Unless you’ve been living under a rock for the last several weeks, you’re well aware of President Trump’s efforts to first ban, and then compel the sale of, the popular TikTok app. This Crowell & Moring memo looks at one aspect of this situation – the Executive Order issued last Friday that compels ByteDance to unwind the 2017 deal in which it acquired TikTok:
Citing the existence of credible evidence that ByteDance, Ltd.’s (ByteDance) 2017 acquisition of Musical.ly “threatens to impair the national security of the United States”, the President issued an Executive Order on August 14, 2020, ordering ByteDance to divest all of its interests in the mobile application TikTok within 90 days.
Specifically, the order prohibits the 2017 acquisition along with any ownership interests in Musical.ly by ByteDance. Further, it directs ByteDance to divest all interests in “any tangible or intangible assets or property, wherever located, used to enable or support ByteDance’s operation of the TikTok application in the United States” and “any data obtained or derived from TikTok application or Musical.ly application users in the United States.”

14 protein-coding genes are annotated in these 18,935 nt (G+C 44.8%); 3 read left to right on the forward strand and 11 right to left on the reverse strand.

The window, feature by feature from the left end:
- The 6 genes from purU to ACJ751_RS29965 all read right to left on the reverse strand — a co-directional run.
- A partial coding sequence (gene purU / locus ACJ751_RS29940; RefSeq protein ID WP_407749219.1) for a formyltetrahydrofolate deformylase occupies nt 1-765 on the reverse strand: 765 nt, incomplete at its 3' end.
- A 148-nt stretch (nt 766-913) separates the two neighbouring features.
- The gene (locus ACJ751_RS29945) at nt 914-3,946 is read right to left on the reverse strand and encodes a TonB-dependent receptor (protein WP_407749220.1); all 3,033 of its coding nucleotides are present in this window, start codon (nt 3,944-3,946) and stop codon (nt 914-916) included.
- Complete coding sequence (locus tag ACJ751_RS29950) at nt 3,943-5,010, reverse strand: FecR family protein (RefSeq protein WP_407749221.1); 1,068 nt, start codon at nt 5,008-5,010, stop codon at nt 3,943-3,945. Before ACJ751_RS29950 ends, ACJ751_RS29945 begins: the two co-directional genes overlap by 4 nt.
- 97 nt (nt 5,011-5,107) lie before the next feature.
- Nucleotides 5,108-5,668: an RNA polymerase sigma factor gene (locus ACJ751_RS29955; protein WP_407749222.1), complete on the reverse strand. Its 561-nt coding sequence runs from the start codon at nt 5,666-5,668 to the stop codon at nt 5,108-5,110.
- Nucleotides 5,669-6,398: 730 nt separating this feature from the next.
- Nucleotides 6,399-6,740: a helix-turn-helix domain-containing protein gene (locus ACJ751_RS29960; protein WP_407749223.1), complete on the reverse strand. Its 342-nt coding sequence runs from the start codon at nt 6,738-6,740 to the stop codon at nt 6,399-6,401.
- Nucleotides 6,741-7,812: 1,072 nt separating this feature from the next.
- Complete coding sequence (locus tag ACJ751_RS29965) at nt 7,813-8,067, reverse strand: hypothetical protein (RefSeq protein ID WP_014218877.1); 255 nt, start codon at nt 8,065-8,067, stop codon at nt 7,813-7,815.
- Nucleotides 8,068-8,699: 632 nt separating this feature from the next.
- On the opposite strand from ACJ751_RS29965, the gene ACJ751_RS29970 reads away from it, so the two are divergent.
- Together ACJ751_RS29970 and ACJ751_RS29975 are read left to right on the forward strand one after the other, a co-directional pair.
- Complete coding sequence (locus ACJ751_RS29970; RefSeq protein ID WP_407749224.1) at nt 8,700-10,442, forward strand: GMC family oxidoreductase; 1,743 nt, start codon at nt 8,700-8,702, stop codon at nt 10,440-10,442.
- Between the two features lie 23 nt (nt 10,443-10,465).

Following divestiture, ByteDance must certify in writing to the Committee on Foreign Investment in the United States (CFIUS) that it has destroyed that data as well as any copies of that data wherever located. CFIUS may require an audit to ensure destruction of the data.
The memo says that the President’s action highlights the risk that CFIUS may determine to investigate a transaction post-closing. That’s a rare event, but CFIUS can initiate a review of a “non-notified” transaction at any time, and that post-closing review may result in divestiture. In contrast, deals that are filed with and cleared by CFIUS enjoy a safe harbor from subsequent CFIUS review. There’s a lesson in there somewhere. . .
– John Jenkins